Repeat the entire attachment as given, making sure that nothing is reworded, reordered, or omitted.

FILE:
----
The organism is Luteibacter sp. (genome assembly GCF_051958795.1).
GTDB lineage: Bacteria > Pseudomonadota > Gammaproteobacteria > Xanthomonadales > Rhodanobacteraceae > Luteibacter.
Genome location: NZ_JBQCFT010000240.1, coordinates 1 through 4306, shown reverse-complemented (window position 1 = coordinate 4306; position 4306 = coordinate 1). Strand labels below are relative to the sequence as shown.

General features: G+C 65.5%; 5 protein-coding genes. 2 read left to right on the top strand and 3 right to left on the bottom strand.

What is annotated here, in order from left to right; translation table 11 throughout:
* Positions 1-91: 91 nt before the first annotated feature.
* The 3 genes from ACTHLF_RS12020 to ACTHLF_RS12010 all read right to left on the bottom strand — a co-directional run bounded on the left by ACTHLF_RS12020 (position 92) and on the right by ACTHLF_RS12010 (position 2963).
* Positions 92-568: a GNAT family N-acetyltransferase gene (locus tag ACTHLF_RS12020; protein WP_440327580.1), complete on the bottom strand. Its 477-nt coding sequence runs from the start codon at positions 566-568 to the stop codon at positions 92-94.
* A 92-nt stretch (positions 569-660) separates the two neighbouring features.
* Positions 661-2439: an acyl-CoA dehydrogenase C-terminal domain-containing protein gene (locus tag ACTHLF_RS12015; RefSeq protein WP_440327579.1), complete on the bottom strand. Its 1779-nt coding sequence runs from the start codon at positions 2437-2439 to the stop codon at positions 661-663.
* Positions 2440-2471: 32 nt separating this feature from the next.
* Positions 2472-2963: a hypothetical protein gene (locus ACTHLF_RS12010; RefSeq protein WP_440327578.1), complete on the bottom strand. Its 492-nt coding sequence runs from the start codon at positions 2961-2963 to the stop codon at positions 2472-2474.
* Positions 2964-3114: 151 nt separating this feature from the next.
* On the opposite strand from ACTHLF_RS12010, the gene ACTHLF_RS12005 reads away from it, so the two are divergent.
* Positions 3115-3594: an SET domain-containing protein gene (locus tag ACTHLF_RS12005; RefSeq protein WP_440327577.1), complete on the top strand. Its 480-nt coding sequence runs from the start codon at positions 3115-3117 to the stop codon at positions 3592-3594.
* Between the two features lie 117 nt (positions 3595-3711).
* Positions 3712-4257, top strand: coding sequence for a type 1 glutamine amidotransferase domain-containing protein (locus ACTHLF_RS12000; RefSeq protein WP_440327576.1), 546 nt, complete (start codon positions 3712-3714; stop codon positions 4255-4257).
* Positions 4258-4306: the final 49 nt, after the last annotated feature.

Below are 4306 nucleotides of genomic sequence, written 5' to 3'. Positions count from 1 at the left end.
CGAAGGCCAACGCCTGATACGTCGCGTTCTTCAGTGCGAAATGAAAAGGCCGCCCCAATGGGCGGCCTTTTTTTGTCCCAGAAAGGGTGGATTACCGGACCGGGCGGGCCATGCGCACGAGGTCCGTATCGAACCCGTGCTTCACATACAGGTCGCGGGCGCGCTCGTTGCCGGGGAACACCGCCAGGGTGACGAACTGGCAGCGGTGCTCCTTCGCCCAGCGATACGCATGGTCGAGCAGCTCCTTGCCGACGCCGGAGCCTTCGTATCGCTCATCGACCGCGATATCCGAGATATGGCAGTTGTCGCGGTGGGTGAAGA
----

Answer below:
The organism is Luteibacter sp. (genome assembly GCF_051958795.1).
GTDB lineage: Bacteria > Pseudomonadota > Gammaproteobacteria > Xanthomonadales > Rhodanobacteraceae > Luteibacter.
Genome location: NZ_JBQCFT010000240.1, coordinates 1 through 4306, shown reverse-complemented (window position 1 = coordinate 4306; position 4306 = coordinate 1). Strand labels below are relative to the sequence as shown.

General features: G+C 65.5%; 5 protein-coding genes. 2 read left to right on the top strand and 3 right to left on the bottom strand.

What is annotated here, in order from left to right; translation table 11 throughout:
* Positions 1-91: 91 nt before the first annotated feature.
* The 3 genes from ACTHLF_RS12020 to ACTHLF_RS12010 all read right to left on the bottom strand — a co-directional run bounded on the left by ACTHLF_RS12020 (position 92) and on the right by ACTHLF_RS12010 (position 2963).
* Positions 92-568: a GNAT family N-acetyltransferase gene (locus tag ACTHLF_RS12020; protein WP_440327580.1), complete on the bottom strand. Its 477-nt coding sequence runs from the start codon at positions 566-568 to the stop codon at positions 92-94.
* A 92-nt stretch (positions 569-660) separates the two neighbouring features.
* Positions 661-2439: an acyl-CoA dehydrogenase C-terminal domain-containing protein gene (locus tag ACTHLF_RS12015; RefSeq protein WP_440327579.1), complete on the bottom strand. Its 1779-nt coding sequence runs from the start codon at positions 2437-2439 to the stop codon at positions 661-663.
* Positions 2440-2471: 32 nt separating this feature from the next.
* Positions 2472-2963: a hypothetical protein gene (locus ACTHLF_RS12010; RefSeq protein WP_440327578.1), complete on the bottom strand. Its 492-nt coding sequence runs from the start codon at positions 2961-2963 to the stop codon at positions 2472-2474.
* Positions 2964-3114: 151 nt separating this feature from the next.
* On the opposite strand from ACTHLF_RS12010, the gene ACTHLF_RS12005 reads away from it, so the two are divergent.
* Positions 3115-3594: an SET domain-containing protein gene (locus tag ACTHLF_RS12005; RefSeq protein WP_440327577.1), complete on the top strand. Its 480-nt coding sequence runs from the start codon at positions 3115-3117 to the stop codon at positions 3592-3594.
* Between the two features lie 117 nt (positions 3595-3711).
* Positions 3712-4257, top strand: coding sequence for a type 1 glutamine amidotransferase domain-containing protein (locus ACTHLF_RS12000; RefSeq protein WP_440327576.1), 546 nt, complete (start codon positions 3712-3714; stop codon positions 4255-4257).
* Positions 4258-4306: the final 49 nt, after the last annotated feature.

Below are 4306 nucleotides of genomic sequence, written 5' to 3'. Positions count from 1 at the left end.
CGAAGGCCAACGCCTGATACGTCGCGTTCTTCAGTGCGAAATGAAAAGGCCGCCCCAATGGGCGGCCTTTTTTTGTCCCAGAAAGGGTGGATTACCGGACCGGGCGGGCCATGCGCACGAGGTCCGTATCGAACCCGTGCTTCACATACAGGTCGCGGGCGCGCTCGTTGCCGGGGAACACCGCCAGGGTGACGAACTGGCAGCGGTGCTCCTTCGCCCAGCGATACGCATGGTCGAGCAGCTCCTTGCCGACGCCGGAGCCTTCGTATCGCTCATCGACCGCGATATCCGAGATATGGCAGTTGTCGCGGTGGGTGAAGA